ART MONK: Yes, it does. I mean I think when something comes easy, you don't really appreciate it as much. But when you have to wait for something and you have to work for something, you work hard for something, I think you really appreciate it more than just getting it right away. So I appreciate this honor. I appreciate the induction. It's taken eight years. But regardless of how long it's taken, it's good to be here.
Q. Does it help the wait maybe allowed you to have your son present you; the eight years? Obviously he's a young man now and you're able to have him as a presenter; if you had gone in right away, maybe that wouldn't have been the case. How important is it to have your son be there and be a big part of it?
ART MONK: My son doesn't do a lot of public speaking, but he handles himself fairly well. He's pretty confident in himself. I don't think the eight years made much of a difference. I would have had him do the induction, doing that anyway. So I'm just proud to be able to have him be -- excited to have him being able to do that. He's excited about it. Obviously that's my son. No one knows me better than he does. And so it's just great to have this opportunity that would allow him the opportunity to do that.
Q. Can you describe the range of emotions you had to go through while you were waiting for selection into the Pro Football Hall of Fame?
ART MONK: I think the first year was probably the worst, because there was so much anticipation from my community, which is Washington D.C., and all the fans, just saying, oh, you've got it made; you're a shoe-in. And when you start hearing that and you start believing it and when it didn't happen, it was a disappointment.
But from then on, you know, I stepped back and said, you know, I have no right to even think I'm worth that honor. If it happens, great. If it doesn't happen, I'll just continue to go on and be the person that I've always been. And so there were no emotions after that first year. I didn't allow myself to go there.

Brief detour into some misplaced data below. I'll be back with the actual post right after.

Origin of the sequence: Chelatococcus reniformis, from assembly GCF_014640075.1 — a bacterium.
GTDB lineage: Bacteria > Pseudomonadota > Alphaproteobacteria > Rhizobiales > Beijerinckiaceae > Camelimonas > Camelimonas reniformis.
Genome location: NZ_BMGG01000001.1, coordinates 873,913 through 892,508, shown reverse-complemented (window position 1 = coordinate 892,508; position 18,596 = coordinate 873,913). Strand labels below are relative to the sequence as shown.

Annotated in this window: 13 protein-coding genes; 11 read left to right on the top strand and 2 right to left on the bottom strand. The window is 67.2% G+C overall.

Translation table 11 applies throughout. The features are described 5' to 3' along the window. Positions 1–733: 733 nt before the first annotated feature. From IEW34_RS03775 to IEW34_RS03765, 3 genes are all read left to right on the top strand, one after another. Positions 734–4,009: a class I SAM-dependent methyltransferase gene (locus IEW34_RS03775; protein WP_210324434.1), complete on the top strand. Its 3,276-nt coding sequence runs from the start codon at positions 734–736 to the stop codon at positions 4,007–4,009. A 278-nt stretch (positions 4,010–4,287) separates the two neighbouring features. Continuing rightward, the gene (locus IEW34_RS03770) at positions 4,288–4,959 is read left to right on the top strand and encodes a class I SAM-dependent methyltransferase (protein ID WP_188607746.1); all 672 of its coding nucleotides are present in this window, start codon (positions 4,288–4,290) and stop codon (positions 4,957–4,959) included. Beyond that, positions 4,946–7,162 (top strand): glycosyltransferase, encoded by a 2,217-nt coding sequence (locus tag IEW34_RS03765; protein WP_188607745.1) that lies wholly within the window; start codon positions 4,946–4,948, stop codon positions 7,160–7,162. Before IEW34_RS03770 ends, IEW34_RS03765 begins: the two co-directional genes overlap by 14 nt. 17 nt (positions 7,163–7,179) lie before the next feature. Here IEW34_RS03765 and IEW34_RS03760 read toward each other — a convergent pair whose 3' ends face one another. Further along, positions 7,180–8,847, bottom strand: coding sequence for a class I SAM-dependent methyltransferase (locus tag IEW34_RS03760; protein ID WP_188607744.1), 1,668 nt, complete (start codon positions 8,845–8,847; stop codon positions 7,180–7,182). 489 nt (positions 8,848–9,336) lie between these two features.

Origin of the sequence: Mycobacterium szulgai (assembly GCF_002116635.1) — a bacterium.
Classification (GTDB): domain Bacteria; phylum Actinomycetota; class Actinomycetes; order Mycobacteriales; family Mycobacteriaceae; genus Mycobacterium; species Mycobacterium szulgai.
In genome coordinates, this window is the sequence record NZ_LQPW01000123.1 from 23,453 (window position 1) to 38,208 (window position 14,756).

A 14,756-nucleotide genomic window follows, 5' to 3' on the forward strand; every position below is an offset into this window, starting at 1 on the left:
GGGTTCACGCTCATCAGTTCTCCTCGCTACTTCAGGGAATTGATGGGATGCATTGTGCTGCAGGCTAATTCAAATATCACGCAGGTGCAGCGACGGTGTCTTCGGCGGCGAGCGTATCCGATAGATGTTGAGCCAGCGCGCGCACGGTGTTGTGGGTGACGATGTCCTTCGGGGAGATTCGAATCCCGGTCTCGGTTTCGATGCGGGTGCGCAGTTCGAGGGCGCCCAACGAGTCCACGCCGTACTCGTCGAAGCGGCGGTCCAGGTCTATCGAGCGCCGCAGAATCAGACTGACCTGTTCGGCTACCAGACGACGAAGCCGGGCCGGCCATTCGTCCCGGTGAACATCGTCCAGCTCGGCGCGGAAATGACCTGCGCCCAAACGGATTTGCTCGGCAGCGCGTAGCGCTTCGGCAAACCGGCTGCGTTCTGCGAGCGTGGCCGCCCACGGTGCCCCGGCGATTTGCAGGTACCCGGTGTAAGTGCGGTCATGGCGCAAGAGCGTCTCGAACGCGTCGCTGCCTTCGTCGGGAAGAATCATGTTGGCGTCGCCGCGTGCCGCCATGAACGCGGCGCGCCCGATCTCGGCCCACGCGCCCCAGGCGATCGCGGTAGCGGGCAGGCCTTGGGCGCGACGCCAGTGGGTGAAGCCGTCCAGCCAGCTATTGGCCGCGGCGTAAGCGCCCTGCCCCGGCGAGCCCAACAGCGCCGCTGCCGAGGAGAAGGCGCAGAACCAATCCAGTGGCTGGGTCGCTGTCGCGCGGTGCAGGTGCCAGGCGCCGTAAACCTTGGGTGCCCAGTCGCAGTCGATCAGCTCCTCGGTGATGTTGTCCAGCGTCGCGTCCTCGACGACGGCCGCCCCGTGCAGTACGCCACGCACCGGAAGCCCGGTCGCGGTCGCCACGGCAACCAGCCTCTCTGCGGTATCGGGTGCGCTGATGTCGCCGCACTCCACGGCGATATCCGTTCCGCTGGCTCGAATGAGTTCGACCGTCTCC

And so when this happened, even when I got the call, it was somewhat -- it was pretty much, okay, yeah, thank you. I think Steve Perry called me on the phone and the reaction wasn't really what I anticipated.
Q. Darrell talked about you and those first few weeks of his professional life. What were your early impressions of Darrell Green?
ART MONK: Well, Darrell, right away we knew had all the ability to be a great player and to start for us right away. And we needed him to start because we had lost our starting corner the year before in Jeris White. We came and we gave him a rough time.
And that was sort of -- I was familiar with that, because when I came in I was given a hard time by the veterans. But not just to give -- they didn't just give me a hard time for the sake of giving me a hard time. It was helping make me a better player and see if this guy was going to fit into being a part of our team. So Darrell responded. He did everything we told him to do. He worked hard. And I think his work was evident and obviously by him being here this week.
Q. How much time and preparation do you put into the speech you'll be delivering tomorrow night?
ART MONK: I actually started two weeks ago. Back in February we got the induction, and you think you have so much time to kind of get yourself ready. But time flew by just so fast.
We were at a golf tournament a couple weeks ago, two, three weeks ago, and everybody started talking about their speech. And I realized I hadn't had one yet. So I started to just kind of formulating my ideas and trying to put it down on paper. So I have it all pretty much well together.
Q. Once you got rolling, was it difficult to do or it came to you right away?
ART MONK: No, it took all two weeks, until yesterday, for me to finish it. So right now I'm just trying to rehearse it so it doesn't sound like I'm reading it.
ADAM SCHEFTER: Thank you for your time today. And congratulations.
End of FastScripts